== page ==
So yes, technology does still reign as rhetoric’s master (in this context), but it’s a nonstarter. The likelihood of a professional communicator incapable to perform the manipulation of data, the tabulation of that data, all with an eye on its readability and visual composition is, I think, slim. However, handling “pressing business problems” (382) still requires collaborative rhetorical strategies to ameliorate. And as an afterthought: Using Google’s cloud technology (using Spreadsheet through its Drive), I suspect, will and, probably has, made this easier.

Change in the House of Technology

It seems like most weeks’ readings inspire at least one mention of Kent’s ideas from a student in this class. I am afraid that I will have to be that student for this week. So, basically, definitions of terms like technical writing, technical communication, and technology are not set in stone; they can change over time. Changes come about through a discussion of those ideas, like technical writing, technical communication, and technology, and when a consensus is reached about definitions for those ideas (or at least a majority opinion comes to rule the definition roost), those consensus definitions become more commonplace in the social and cultural world.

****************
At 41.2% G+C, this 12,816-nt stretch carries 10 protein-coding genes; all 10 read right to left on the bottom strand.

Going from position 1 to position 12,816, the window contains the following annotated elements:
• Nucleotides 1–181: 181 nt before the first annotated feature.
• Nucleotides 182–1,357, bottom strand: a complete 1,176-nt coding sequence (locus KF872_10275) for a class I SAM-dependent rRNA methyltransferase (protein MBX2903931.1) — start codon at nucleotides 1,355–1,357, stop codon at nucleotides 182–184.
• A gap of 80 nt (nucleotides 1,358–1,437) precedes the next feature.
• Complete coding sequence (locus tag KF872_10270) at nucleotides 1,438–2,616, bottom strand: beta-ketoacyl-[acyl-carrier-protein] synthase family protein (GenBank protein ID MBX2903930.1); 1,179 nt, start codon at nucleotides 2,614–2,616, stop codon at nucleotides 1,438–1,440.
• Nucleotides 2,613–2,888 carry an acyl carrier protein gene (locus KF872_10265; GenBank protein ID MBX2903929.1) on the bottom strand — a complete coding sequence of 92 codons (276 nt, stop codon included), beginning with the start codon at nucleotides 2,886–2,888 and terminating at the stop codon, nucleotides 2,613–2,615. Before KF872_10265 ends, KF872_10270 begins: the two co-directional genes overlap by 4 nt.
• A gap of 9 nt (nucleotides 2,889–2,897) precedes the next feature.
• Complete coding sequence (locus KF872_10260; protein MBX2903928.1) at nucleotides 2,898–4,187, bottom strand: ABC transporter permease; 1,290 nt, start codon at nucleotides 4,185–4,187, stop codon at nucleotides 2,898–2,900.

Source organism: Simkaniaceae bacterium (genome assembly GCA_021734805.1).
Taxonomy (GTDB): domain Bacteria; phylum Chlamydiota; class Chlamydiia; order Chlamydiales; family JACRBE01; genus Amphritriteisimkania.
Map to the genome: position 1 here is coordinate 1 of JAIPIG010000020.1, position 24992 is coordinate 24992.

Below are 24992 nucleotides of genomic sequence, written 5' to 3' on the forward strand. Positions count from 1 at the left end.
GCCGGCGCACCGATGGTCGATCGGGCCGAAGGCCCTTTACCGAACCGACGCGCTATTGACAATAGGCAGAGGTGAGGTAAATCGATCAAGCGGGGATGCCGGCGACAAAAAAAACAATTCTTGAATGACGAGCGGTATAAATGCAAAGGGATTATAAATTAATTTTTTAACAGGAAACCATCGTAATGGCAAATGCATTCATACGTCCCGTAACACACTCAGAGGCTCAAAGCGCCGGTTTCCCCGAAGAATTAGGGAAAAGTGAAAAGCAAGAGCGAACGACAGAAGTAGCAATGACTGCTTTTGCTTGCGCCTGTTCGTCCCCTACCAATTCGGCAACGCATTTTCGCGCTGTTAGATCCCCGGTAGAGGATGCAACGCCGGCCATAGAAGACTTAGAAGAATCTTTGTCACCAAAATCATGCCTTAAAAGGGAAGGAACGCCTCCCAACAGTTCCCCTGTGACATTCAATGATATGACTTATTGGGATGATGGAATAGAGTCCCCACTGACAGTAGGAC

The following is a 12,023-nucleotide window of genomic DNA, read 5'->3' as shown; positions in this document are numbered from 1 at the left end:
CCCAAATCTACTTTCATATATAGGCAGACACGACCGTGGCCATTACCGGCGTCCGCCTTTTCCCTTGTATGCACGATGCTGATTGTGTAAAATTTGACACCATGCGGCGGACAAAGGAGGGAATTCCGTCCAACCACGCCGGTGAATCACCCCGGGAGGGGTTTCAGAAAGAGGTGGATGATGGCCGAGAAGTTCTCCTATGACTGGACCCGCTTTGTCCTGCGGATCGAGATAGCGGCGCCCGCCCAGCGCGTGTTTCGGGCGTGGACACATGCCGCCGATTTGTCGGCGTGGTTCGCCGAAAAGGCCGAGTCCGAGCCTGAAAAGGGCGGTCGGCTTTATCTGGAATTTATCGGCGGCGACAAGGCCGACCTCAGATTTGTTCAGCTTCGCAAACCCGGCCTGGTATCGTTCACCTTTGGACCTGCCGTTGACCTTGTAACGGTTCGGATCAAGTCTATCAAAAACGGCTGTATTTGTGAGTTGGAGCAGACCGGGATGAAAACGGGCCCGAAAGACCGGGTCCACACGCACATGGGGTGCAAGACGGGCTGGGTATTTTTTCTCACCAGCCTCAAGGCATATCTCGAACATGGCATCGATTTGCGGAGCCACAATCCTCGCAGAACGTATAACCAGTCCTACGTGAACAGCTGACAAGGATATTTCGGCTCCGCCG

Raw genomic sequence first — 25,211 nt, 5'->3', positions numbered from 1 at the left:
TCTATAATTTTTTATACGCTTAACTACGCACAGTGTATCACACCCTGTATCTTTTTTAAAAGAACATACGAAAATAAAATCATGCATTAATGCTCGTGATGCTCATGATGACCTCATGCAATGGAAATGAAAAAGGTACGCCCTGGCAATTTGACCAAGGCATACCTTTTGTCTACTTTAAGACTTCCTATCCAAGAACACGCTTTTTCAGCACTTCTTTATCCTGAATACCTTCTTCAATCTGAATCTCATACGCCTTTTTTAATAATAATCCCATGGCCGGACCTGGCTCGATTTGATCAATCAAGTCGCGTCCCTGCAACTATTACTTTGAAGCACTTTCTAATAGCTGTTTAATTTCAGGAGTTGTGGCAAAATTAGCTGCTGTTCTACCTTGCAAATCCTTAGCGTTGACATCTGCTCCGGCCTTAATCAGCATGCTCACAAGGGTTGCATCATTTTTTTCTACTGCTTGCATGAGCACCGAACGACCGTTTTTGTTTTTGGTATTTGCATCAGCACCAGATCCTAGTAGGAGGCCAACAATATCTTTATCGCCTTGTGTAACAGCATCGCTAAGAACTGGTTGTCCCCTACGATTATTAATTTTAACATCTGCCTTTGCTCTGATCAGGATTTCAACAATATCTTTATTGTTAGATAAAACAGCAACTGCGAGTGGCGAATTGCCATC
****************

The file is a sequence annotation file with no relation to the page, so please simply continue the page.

A few of this week’s readings bring up how certain groups with power, groups with hegemony, define what technology is (Haas) – or they define how texts, be they electronic or in print, can be owned (Howard). In the case of ownership and copyright, the “privilege” of copyright law (Howard 402) is bestowed upon the United States public by its Constitution and governing bodies. The Haas and Selfe & Selfe readings show how a certain group’s agenda sets the tone, through certain rhetorical strategies, for how technical communication and technology itself should be defined. What is cool about the Haas and Selfe & Selfe readings is that some academics are working diligently to redefine certain ideas to better serve underprivileged groups.